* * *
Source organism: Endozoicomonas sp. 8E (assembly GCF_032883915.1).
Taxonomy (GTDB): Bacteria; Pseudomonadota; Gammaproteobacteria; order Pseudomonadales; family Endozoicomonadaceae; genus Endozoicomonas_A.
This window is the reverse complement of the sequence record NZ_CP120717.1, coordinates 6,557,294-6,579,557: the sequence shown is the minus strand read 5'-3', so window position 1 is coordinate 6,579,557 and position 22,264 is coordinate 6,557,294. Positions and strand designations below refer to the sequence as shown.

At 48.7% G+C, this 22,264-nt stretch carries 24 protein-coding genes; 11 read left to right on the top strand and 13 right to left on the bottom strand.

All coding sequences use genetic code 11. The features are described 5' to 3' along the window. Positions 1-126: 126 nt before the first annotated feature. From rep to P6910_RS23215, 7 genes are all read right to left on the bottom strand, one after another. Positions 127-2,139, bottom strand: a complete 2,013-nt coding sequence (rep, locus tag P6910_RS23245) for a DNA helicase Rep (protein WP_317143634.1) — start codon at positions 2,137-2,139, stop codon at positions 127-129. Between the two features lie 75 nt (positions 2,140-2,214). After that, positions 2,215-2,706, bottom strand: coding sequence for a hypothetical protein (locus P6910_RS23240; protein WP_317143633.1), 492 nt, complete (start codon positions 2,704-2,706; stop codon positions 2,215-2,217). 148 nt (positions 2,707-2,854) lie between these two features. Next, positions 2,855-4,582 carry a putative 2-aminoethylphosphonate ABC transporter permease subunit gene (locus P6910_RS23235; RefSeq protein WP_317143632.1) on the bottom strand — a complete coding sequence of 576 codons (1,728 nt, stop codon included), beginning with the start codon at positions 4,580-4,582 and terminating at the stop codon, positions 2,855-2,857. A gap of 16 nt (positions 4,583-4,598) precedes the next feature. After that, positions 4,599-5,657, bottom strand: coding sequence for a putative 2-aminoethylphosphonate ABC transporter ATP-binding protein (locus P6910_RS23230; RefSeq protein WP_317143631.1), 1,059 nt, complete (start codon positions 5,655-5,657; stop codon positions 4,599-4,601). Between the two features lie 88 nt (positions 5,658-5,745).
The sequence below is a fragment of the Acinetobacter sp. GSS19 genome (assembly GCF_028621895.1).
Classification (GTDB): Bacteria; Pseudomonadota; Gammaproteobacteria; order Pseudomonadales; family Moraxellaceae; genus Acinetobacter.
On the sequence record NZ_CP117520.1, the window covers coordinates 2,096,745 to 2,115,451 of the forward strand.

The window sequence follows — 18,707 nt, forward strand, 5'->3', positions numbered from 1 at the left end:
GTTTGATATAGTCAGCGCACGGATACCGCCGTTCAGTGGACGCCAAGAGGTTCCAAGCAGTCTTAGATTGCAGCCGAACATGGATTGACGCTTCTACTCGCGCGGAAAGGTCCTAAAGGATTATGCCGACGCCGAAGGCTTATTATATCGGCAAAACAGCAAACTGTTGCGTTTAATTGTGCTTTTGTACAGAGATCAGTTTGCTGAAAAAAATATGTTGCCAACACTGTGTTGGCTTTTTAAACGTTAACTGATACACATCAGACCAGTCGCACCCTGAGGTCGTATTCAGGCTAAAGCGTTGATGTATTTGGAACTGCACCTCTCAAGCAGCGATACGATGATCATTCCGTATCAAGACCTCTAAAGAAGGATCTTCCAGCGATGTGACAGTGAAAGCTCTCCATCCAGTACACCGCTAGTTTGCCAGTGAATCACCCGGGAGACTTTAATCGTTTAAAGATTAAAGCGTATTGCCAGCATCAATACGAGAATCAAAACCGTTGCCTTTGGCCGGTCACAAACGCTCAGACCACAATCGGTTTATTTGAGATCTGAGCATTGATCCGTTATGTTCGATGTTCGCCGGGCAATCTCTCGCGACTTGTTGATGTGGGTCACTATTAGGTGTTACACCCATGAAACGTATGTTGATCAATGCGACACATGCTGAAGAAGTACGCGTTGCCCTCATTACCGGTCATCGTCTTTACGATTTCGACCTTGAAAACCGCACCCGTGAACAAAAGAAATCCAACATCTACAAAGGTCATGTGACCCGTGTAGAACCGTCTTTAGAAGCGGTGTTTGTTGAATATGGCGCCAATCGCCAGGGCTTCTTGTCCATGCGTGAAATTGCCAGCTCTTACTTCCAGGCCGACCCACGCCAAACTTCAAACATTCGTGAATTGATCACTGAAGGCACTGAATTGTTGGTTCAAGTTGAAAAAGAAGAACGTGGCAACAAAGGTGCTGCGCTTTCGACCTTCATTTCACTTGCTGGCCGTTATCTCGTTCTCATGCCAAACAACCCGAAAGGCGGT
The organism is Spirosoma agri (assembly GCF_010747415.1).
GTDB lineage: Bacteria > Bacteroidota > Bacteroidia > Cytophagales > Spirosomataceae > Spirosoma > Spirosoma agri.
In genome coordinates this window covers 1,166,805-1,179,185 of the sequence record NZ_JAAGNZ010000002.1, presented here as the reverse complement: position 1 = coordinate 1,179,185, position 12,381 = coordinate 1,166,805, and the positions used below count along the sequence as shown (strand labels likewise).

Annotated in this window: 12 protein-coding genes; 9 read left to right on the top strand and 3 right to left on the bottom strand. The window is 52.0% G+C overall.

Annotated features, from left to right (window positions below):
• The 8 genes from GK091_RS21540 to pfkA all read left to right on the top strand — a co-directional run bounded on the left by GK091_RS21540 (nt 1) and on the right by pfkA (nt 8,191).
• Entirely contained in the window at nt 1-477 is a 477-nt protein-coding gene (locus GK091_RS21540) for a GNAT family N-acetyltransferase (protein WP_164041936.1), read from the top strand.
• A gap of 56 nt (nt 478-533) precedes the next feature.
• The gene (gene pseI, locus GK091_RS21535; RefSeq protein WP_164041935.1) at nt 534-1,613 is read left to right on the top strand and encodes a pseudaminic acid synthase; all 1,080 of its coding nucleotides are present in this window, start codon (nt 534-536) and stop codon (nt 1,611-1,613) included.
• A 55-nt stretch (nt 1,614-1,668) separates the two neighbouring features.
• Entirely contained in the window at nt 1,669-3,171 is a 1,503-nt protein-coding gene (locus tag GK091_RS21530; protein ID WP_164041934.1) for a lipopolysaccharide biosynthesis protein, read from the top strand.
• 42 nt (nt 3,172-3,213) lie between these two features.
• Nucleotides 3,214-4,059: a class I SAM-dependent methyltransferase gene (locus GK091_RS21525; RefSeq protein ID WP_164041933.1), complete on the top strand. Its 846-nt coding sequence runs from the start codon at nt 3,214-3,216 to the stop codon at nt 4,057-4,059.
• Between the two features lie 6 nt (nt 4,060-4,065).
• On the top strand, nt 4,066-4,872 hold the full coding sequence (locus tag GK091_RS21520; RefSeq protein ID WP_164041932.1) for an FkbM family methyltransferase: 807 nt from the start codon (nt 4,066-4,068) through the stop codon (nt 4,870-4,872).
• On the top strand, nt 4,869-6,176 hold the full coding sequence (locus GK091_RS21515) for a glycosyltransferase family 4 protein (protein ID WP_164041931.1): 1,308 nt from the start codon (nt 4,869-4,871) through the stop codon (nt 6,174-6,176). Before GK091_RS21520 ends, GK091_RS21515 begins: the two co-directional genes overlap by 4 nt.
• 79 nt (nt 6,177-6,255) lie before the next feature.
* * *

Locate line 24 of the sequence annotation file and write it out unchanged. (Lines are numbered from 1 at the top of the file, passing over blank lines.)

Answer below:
• Between the two features lie 6 nt (nt 4,060-4,065).